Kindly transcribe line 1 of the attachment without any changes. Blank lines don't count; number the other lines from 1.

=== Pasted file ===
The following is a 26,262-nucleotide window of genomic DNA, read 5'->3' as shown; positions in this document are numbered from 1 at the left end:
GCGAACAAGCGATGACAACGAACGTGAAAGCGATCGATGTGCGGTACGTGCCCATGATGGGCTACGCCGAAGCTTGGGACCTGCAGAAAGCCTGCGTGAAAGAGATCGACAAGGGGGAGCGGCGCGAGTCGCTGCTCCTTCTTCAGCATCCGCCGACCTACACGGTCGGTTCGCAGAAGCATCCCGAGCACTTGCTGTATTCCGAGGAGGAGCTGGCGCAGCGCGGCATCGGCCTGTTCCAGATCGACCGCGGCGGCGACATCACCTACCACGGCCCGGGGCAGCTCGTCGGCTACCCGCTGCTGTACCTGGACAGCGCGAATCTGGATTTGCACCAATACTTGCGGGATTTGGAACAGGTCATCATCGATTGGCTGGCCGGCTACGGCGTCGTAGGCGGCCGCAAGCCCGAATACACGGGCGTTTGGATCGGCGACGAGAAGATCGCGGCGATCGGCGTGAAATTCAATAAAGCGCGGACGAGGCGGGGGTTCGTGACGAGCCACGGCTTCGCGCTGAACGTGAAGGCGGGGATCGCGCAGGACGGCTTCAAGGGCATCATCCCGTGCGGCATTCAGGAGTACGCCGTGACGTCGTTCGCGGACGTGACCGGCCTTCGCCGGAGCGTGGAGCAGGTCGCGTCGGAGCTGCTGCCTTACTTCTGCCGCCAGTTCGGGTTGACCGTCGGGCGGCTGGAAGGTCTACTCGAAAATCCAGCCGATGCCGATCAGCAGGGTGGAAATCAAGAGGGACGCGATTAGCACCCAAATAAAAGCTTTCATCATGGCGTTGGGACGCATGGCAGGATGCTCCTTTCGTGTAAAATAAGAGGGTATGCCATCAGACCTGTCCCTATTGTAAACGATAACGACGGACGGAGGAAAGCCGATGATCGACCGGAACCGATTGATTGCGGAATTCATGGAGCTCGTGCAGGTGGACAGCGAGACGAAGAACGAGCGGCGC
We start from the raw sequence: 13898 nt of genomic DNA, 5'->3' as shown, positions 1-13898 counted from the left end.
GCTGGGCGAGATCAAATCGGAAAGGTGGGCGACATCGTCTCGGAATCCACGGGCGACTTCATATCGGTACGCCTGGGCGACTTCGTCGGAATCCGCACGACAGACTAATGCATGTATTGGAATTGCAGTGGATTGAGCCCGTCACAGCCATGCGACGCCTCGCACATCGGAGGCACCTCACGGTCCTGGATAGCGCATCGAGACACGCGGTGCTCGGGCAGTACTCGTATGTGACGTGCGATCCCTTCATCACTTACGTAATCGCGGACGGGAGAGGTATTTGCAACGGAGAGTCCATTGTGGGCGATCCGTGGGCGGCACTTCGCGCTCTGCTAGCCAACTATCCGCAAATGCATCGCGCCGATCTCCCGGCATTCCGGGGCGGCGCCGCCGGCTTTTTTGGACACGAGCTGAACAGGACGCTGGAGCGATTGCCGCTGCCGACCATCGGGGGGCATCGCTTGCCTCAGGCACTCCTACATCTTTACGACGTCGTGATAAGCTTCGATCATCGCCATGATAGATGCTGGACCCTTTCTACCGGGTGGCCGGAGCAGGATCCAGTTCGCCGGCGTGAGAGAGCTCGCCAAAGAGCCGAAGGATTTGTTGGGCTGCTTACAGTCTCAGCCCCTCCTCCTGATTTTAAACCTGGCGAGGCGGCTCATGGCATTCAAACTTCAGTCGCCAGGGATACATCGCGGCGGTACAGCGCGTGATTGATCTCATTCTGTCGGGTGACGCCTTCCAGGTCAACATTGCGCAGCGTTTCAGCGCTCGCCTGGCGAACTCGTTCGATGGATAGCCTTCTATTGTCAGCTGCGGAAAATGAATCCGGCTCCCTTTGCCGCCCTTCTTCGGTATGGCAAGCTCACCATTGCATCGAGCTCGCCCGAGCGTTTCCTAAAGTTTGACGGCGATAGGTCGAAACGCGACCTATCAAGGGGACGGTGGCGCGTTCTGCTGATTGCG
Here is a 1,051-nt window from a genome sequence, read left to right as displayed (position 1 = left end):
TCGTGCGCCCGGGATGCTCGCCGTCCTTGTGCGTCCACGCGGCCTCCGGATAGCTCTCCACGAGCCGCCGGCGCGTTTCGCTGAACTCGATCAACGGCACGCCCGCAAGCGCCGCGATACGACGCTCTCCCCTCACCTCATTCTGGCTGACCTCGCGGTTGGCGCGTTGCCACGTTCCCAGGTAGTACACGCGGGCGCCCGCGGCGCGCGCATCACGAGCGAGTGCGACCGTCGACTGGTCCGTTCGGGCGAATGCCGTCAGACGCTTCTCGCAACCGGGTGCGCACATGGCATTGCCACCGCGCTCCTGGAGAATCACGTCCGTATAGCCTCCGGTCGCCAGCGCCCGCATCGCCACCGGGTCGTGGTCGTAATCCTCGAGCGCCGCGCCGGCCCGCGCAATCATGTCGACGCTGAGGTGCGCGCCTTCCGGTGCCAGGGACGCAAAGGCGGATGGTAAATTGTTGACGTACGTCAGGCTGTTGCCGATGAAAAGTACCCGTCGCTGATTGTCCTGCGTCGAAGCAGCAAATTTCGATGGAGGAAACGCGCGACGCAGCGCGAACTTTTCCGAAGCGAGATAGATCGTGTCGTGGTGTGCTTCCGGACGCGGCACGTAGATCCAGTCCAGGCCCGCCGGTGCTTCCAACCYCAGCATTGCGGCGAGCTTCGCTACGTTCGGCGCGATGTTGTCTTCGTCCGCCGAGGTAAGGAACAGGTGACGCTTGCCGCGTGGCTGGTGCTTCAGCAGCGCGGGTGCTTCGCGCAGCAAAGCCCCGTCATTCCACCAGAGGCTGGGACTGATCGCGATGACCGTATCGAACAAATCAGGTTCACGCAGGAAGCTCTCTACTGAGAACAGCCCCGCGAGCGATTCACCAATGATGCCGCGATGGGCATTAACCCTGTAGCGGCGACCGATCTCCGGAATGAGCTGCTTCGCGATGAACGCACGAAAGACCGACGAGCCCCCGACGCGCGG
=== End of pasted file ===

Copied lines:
The following is a 26,262-nucleotide window of genomic DNA, read 5'->3' as shown; positions in this document are numbered from 1 at the left end: